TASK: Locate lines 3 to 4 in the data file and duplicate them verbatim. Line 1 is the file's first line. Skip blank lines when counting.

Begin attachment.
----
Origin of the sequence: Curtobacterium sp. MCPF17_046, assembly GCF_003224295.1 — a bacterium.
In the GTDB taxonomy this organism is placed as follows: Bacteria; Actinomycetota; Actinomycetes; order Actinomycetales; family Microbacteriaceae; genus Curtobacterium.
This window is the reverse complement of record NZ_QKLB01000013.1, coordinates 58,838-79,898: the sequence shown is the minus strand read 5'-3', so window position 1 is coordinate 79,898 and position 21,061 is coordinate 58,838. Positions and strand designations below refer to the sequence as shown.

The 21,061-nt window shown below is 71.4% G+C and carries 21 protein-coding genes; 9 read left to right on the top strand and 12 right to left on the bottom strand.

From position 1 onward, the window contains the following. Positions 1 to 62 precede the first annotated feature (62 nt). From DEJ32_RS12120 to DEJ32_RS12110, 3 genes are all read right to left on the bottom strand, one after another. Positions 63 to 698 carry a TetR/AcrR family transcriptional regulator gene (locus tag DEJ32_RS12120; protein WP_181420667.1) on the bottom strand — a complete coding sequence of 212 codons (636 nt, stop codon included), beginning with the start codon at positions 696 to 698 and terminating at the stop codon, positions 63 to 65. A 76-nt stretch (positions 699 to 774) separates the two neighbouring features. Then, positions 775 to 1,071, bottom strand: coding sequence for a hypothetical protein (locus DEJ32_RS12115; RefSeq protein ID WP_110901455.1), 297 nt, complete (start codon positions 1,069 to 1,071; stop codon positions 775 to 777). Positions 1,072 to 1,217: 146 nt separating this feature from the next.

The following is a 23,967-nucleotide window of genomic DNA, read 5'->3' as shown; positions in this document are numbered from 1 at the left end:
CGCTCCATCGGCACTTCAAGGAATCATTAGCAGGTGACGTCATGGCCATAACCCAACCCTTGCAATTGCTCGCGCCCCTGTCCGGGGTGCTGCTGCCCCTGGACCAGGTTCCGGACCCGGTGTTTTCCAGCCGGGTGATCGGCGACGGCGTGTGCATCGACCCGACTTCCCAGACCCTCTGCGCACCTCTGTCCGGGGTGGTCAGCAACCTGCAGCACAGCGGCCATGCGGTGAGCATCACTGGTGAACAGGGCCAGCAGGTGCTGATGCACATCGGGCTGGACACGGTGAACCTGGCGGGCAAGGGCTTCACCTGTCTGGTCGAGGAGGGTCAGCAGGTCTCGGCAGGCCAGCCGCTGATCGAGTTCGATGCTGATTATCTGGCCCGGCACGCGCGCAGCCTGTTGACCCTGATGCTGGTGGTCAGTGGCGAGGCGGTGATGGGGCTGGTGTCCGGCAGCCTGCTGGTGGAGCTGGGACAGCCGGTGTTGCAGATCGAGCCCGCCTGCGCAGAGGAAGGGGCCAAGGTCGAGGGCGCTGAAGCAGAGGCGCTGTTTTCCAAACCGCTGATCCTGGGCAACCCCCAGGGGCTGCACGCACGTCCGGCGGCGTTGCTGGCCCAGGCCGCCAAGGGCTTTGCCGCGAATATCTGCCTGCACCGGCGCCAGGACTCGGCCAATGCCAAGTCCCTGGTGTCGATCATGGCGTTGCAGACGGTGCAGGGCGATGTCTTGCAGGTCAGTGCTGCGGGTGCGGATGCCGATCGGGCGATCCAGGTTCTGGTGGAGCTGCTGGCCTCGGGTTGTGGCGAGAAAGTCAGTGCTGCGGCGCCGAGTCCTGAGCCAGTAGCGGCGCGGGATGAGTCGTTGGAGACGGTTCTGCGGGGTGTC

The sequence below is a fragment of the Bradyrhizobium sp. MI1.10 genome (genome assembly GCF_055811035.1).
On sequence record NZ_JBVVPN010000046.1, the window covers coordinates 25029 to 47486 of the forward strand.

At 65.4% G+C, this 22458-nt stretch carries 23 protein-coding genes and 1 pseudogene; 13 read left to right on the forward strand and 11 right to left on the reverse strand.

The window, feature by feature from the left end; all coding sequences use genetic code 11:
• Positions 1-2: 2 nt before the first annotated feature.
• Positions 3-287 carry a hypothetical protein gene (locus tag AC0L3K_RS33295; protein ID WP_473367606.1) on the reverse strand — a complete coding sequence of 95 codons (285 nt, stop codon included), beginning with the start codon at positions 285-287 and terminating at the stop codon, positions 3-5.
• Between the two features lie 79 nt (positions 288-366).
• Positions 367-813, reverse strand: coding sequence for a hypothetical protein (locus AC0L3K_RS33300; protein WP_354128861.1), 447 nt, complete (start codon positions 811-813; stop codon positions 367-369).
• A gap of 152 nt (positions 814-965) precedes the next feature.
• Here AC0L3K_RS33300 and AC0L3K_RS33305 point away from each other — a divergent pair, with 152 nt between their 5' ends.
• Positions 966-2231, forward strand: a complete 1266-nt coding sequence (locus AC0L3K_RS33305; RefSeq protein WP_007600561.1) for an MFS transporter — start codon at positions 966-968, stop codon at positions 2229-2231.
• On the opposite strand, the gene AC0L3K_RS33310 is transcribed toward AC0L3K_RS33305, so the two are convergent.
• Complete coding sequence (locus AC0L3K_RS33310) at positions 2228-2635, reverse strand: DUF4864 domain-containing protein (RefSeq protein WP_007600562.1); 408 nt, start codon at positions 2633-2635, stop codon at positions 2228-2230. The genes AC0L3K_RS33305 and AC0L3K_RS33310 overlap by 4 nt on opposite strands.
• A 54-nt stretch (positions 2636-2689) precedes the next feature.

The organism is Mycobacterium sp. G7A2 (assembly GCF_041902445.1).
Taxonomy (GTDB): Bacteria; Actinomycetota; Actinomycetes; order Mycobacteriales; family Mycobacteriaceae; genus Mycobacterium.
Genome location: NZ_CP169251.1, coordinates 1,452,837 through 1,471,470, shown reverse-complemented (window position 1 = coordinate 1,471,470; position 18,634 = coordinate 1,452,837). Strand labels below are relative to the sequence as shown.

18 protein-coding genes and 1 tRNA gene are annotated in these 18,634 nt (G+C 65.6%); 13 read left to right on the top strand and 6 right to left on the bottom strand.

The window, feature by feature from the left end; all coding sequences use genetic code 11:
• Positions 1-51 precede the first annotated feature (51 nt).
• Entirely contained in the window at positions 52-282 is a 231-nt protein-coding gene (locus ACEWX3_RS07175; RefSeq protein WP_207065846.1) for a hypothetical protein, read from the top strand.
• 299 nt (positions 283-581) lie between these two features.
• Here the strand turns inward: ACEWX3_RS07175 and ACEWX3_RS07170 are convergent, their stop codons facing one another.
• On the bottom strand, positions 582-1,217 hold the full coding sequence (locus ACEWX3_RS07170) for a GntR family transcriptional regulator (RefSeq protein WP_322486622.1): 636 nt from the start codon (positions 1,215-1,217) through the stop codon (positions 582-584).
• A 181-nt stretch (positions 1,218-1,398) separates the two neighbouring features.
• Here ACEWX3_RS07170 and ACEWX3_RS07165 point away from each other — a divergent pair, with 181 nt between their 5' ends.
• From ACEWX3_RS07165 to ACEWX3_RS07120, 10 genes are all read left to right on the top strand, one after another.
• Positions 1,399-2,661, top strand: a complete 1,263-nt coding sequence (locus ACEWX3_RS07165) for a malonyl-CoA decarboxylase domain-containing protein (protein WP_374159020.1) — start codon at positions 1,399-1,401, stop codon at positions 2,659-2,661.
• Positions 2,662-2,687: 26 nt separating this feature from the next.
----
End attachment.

This window is the reverse complement of record NZ_QKLB01000013.1, coordinates 58,838-79,898: the sequence shown is the minus strand read 5'-3', so window position 1 is coordinate 79,898 and position 21,061 is coordinate 58,838. Positions and strand designations below refer to the sequence as shown.

The 21,061-nt window shown below is 71.4% G+C and carries 21 protein-coding genes; 9 read left to right on the top strand and 12 right to left on the bottom strand.